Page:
UPDATED: April 4, 2016

When the snow begins to melt in Breckenridge, the rivers start to roar. It’s a peaceful sound that fills town. The trails start to peek through and this marks the start to summer. You don’t have to go to far to see the majestic sights and hear the noises of the cascading waterfalls. But depending on the time of year, you’re in for some very different experiences. Here are three hikes around Breckenridge to get your toes wet in a waterfall, and the best times and ways to see them.

If you’re reading this in the season I’m writing it, in the early spring, you’ll need some sort of snow flotation device like skis or snowshoes to check out these waterfalls. But in the summer or fall, these moderate hikes are great for a nice day’s walk.

Mohawk-Lakes-web

Continental Fall below Mohawk Lakes

Hike 1: McCullough Gulch

From the classic book, The New Summit Hiker by Mary Ellen Gilliland, “The trail splits below the falls, one branch leading to the lower deluge, and the other to a series of falls and alpine tarns….Just 45 minutes or less of pick-your-way walking (1.2 miles) brings you to a series of eight or so gushing cascades which stair-step down from a glacial lake. A broad, limpid watercourse across smooth rock alternates with a torrent, percolating, bubbly white water from a narrow chute.”

McCullough Gulch Falls

McCullough Gulch Falls

There are two trailheads you can use to access McCullough Gulch. The newer, lower access parking lot is located about 7 miles south of Breckenridge, on the right side of highway 9 opposite the Lodge by the Blue (formerly Skier’s Edge). From here you can access a beautiful woods trail, turning into the old road that leads up into McCullough Gulch following the rock-strewn stream. Starting here makes the hike about twice as long, being that it starts 1.5 miles down the mountain from the upper access.

Park at the end of County Road 851, and you can access the McCullough Gulch falls with just a 1.3 mile hike. Drive south out of Breckenridge, a couple switchbacks up Hoosier Pass (7.9 mi), and take a right on Blue Lakes Road (CR 850), and another right on CR 851. This hike is pretty high in elevation, starting at about 11,000′, so the snow usually clears sometime in July.

WATCH: McCullough Gulch trail profile

Hike 2a: Mohawk Lakes – Continental Falls

Continental Falls, from one of the switchback offshoot trails.

Continental Falls, from one of the switchback offshoot trails.

Spruce Creek Trail is one of the most popular hiking spots in the Breckenridge area. Just south of town about 2.4 miles, opposite the Goose Pasture Tarn, take a right on Spruce Creek Road (CR800). Follow signs to the main trailhead parking lot, where low-clearance vehicles must park. You can opt for the rough 4wd road and continue another 1.5 miles to park closer.

From the lower parking lot, the hike all the way up to Upper Mohawk Lake (6.7 mi round-trip) is usually rated as moderate, but some might find it pretty strenuous at the steep points. Before climbing the steep switchbacks beside Continental Falls, however, there’s beautiful Mayflower Lakes with its quaint set of cabins and a view of the falls. It’s a good spot to rest before the push to the lakes.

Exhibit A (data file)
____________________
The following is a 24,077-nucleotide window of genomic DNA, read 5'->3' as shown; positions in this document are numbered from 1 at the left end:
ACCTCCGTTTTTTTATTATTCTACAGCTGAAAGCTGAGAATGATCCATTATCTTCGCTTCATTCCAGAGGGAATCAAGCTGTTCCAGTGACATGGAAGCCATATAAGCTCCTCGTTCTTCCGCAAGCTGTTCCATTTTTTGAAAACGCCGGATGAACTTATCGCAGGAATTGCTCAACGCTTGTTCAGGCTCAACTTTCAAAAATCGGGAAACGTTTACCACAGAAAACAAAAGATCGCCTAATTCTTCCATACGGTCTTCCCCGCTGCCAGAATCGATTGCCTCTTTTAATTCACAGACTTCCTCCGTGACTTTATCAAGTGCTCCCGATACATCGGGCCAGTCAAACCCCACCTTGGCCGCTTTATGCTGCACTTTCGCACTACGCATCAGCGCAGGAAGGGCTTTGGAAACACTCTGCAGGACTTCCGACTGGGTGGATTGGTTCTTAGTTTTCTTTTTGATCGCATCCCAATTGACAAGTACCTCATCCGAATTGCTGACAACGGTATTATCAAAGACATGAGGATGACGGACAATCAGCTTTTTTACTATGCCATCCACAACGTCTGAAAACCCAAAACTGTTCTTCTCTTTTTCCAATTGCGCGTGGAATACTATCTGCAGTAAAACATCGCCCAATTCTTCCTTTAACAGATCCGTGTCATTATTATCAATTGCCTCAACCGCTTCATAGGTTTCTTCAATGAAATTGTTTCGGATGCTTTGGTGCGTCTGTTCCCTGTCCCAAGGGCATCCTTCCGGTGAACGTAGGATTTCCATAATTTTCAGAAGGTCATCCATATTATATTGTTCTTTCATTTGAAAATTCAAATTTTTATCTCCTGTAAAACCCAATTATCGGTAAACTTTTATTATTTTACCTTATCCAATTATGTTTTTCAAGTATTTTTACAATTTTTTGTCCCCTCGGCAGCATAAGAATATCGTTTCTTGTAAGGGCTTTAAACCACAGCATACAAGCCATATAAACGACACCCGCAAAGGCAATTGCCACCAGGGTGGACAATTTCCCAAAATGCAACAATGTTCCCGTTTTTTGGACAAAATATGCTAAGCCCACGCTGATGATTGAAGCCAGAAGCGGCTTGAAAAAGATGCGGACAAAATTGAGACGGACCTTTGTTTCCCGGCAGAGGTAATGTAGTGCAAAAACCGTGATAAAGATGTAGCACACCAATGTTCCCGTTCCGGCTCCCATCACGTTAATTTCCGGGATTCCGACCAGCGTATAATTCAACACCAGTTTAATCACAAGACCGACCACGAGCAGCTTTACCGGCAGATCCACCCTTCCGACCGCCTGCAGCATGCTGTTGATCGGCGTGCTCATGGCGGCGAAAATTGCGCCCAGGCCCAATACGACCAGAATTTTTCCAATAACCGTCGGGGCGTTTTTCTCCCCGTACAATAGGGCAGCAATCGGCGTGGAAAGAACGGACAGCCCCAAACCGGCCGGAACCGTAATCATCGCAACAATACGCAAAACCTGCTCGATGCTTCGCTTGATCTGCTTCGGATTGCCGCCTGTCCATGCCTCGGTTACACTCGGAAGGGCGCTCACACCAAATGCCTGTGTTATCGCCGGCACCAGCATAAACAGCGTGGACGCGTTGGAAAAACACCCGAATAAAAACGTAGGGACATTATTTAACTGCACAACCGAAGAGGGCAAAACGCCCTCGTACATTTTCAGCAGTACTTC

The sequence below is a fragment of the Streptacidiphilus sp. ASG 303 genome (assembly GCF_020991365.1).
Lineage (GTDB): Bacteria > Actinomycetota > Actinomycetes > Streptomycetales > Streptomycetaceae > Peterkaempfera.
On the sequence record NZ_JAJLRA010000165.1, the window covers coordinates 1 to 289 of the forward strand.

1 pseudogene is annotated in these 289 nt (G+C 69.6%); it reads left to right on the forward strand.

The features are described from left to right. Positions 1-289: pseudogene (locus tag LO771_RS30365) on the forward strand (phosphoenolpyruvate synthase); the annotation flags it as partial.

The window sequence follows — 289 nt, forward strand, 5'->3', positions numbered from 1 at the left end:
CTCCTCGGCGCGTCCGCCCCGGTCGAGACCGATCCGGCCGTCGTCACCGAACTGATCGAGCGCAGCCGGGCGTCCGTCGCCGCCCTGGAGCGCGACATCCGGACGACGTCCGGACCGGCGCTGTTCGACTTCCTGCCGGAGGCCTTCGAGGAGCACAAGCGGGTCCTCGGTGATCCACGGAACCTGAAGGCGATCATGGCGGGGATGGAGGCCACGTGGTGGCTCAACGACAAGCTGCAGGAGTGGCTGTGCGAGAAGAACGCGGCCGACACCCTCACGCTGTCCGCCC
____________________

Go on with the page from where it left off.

Fireweed grows alongside the square log cabin at the head of Lower Mohawk Lake.

Fireweed grows alongside the square log cabin at the head of Lower Mohawk Lake.

Continental Falls is the largest waterfall around Breckenridge, tumbling through three chasms in its deeply eroded gully down the rocky face. On several switchbacks, small side trails lead to the edge of the falls for not-to-miss views of the white water and cliff faces.

Hike 2b: Mohawk Lakes – Between the Lakes

Once you crest the hill and see Lower Mohawk Lake at eye level, you’ll realize it was worth the uphill slog. Walk around the lake to its other end and find a trail ascending the rock, following the water to the upper lake, the true Mohawk Lake. Spruce Creek churns into a skinny whitewater cascade as it hurls down over the rocks from the upper lake.

Looking across Lower Mohawk Lake up the rocky face with the cascading falls of upper Spruce Creek.

Looking across Lower Mohawk Lake up the rocky face with the cascading falls of upper Spruce Creek.

Gilliland mentions that the Forest Service requests you walk on the rocks here to avoid disturbing the fragile alpine tundra.

This is also a high-elevation area, the upper lake 12,100 feet. In most years the hike clears of snow in July.

Hike 3: Blue Lakes – Monte Cristo Gulch

From Blue Lakes Road (CR850) you can continue straight instead of turning right into McCullough Gulch, and access Monte Cristo Creek. Upper Blue Lake is a reservoir water source for Aurora and Colorado Springs, and the gulch is spectacular. There’s more hiking above the upper lake too.

The area below the dam on Upper Blue Lake shown the USGS map

The area below the dam on Upper Blue Lake shown on the USGS map

Keep your eye out for a small waterfall visible from the road as you drive up through Monte Cristo Gulch. You can explore the Granite cliffs and wildflower meadows between the lakes after parking in the lot below the upper dam.

These three zones south of Breckenridge offer some great waterfall viewing and hiking after the snow melts.

Breckenridge Hiking & Trail Resources

 

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